Ryan Mountcastle: Cornerstone of O’s future

In 2015, the Baltimore Orioles would utilize their first-round pick in the MLB Draft to pick up a shortstop by the name of Ryan Mountcastle.

The young 18-year-old Mountcastle would sign a $1.3 million deal and forgo his commitment to play for the University of Central Florida to start his professional career.

Taking the Gulf Coast League by storm, Mountcastle would hit .313 across 43 games, hitting three home runs and driving in 14 RBIs. The Orioles figured it was worth seeing how strong Mountcastle was and promoted him to Low-A Aberdeen for the final 10 games of the season.

This would lead to Mountcastle starting the following season in Single-A Delmarva, where he would go on to hit .281 with 10 long balls and 51 RBIs through 115 games and would predominantly play shortstop.

As Mountcastle moved up the ranks, it was then the Orioles started moving him to third base and even some left field. The ability to play other positions would allow Mountcastle an easier acceleration up the ladder to the big leagues.

By 2019, Mountcastle would play full-time in Triple-A Norfolk. Playing in 127 games, he would play third base (nine games), left field (26 games), first base (84 games) and designated hitter (nine games).

Across the season, the Orioles’ No. 3 prospect would slash .312/.344/.527, hitting 25 home runs and collecting 83 RBIs. This would propel Mountcastle to the International League MVP Award.

The slugging righty would be added to the Orioles’ 40-man roster prior to the 2020 season. After spending about a month at the team’s alternate site due to COVID, it was on August 21, 2020, when Mountcastle would be added to the big league roster and make his major league debut.

Over the remaining part of the season, Mountcastle would slash .333/.386/.492 across 35 games, hitting five home runs and driving in 23 runs. This would earn Mountcastle a starting role in 2021, when he would lead major league rookies in home runs with 33, an Orioles’ rookie record.

Mountcastle followed his first full-season campaign by hitting 22 home runs while setting career-highs in games played (145), total hits (139), doubles (28) and walks (43). Through his first two full seasons in the majors, he has slashed .253/.307/.455 and lowered his strikeout totals and increased his walks.

When it comes to defense, Mountcastle has a .996 fielding percentage at first base. Last season, there was a drastic improvement in his fielding, some even feeling that he might have not been given enough credit for his defensive play.

In 2022, Mountcastle’s defensive runs saved (+1) and outs above average (+3) would be on the positive side for the first time. His OAA would be third best in baseball and also accounted for a seven-point swing from the previous year.

For many, the surface of Mountcastle’s stats would make some question his value to a team loading up on talent. When you start to look deeper, Mountcastle actually had a stronger year than many believe.

According to metrics, Mountcastle’s expected slugging percentage would have been .509, tying him for seventh in the AL. This value would have placed him ahead of Vlad Guerrero Jr., George Springer, Anthony Rizzo, Kyle Tucker and Carlos Correa.

Mountcastle was also in the top four percent in expected slugging, top six percent in barrel percentage, top nine percent in expected batting average and top 12 percent in exit velocity. The interesting thing about his 2022 season is that his exit velocity went from 89.1 to 91.3 while his hard hit percentage went from 39.7 to 46.8.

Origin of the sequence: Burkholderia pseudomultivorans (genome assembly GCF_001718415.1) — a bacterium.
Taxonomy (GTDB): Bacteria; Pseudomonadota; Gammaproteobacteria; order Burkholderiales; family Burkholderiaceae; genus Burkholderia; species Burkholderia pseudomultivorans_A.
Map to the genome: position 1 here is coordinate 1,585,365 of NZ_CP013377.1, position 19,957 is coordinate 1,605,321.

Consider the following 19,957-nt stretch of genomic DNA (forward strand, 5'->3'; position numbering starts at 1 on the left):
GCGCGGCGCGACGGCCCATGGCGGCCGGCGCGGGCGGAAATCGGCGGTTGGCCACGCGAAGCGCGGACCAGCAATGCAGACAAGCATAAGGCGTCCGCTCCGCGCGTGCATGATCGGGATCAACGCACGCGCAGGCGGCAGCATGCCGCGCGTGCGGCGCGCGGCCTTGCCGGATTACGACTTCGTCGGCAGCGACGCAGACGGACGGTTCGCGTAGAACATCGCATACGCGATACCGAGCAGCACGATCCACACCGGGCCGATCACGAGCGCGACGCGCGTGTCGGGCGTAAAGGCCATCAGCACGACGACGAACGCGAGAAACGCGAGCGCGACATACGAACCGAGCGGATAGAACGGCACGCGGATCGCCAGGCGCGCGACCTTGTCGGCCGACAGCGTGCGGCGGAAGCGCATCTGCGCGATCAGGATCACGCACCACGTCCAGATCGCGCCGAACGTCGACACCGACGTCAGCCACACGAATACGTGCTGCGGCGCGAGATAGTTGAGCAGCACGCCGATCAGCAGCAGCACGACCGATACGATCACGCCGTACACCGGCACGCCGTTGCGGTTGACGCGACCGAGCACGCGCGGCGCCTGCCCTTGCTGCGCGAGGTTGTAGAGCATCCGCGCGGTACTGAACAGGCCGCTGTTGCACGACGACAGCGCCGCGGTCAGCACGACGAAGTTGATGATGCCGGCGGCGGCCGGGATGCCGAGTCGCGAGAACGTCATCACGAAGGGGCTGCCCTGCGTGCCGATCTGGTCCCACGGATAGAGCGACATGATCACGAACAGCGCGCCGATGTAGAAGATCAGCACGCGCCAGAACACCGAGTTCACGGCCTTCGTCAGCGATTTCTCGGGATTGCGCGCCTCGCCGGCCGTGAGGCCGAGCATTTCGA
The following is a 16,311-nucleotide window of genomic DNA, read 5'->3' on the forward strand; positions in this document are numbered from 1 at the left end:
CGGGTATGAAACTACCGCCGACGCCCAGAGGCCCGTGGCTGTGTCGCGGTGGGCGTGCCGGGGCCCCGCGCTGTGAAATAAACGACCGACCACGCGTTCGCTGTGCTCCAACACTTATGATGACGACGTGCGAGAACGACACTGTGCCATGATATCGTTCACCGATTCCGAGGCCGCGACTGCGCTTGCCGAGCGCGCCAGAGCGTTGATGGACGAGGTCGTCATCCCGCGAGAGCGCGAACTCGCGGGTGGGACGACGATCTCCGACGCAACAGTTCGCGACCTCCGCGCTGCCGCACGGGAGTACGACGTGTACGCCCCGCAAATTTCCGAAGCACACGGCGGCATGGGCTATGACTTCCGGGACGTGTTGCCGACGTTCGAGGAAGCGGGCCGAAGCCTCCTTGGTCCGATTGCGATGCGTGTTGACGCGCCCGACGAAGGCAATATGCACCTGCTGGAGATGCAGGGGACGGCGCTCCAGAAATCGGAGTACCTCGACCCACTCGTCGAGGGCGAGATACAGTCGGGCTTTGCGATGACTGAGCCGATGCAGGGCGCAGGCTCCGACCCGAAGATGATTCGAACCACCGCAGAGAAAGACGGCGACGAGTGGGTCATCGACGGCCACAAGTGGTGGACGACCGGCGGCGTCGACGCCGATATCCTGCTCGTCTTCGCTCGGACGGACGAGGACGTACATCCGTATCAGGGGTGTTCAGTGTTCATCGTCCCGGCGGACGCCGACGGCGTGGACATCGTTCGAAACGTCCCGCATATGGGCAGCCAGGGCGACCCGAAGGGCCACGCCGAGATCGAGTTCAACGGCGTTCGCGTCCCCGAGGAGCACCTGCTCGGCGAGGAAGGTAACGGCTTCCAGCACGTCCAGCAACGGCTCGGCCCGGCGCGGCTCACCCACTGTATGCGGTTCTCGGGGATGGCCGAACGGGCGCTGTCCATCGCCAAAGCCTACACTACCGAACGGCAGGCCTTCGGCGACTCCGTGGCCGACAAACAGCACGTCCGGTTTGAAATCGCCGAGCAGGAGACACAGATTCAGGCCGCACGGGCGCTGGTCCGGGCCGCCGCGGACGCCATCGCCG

These stats show metrically that Mountcastle had a monster year but just a lot of bad luck in the final eye stats. They actually show that Mountcastle improved from his rookie season overall.

Many still forget that he is only 25 years old and is still a couple of years from his prime. On top of that, he is under team control for another three years.

The probability is that Mountcastle only gets better. The underlying stats show that we should see a return to form from Mountcastle’s rookie season and the promise that the athlete has always displayed.

To suggest Mountcastle be moved would only provide a gapping whole not only at first base but in the middle of the lineup. He should be part of the Adley Rutschman, Gunnar Henderson and Grayson Rodriguez cornerstones.

Mountcastle will be one of the top first basemen in the league moving forward. With a change of fortunes, the eye test will catch up to the metrics.

What do you think of Mountcastle’s career so far? Let us know in the comments below! And make sure to follow The Baltimore Battery on Facebook and Twitter, and use the hashtag #baltimorebattery when sharing our content!

Like Stephen’s content? Follow him on Twitter – @SRJHeckman

3 thoughts on “Ryan Mountcastle: Cornerstone of O’s future

    1. Haha I used to be the same way but I’ve learned that it helps show a little more depth when it comes to offense and defense. I do agree that Mountcastle has a ton of potential, plus he’s only 25. Mateo I agree has a ton upside as well. He should man the position at least this year and next before talk of Jackson Holliday fills the airwaves


  1. Said it just the other day, I can’t understand why so many fans think of Mountcastle as trade bait.
    I think Mr. Heckman is spot on with this article. He alluded to many thinking Mountcastles numbers were lacking a bit. A sophmore slump maybe? Pshaw….A slight dip maybe … a slump … I think not. Whatever, Heckman points out a more than a few detailed examples of how Mountcastle swings a superior bat … and yes …I agree his numbers WILL go up.
    This guy is going to be a perennial allstar before all is said and done. I’d all him a keeper.

    Liked by 1 person

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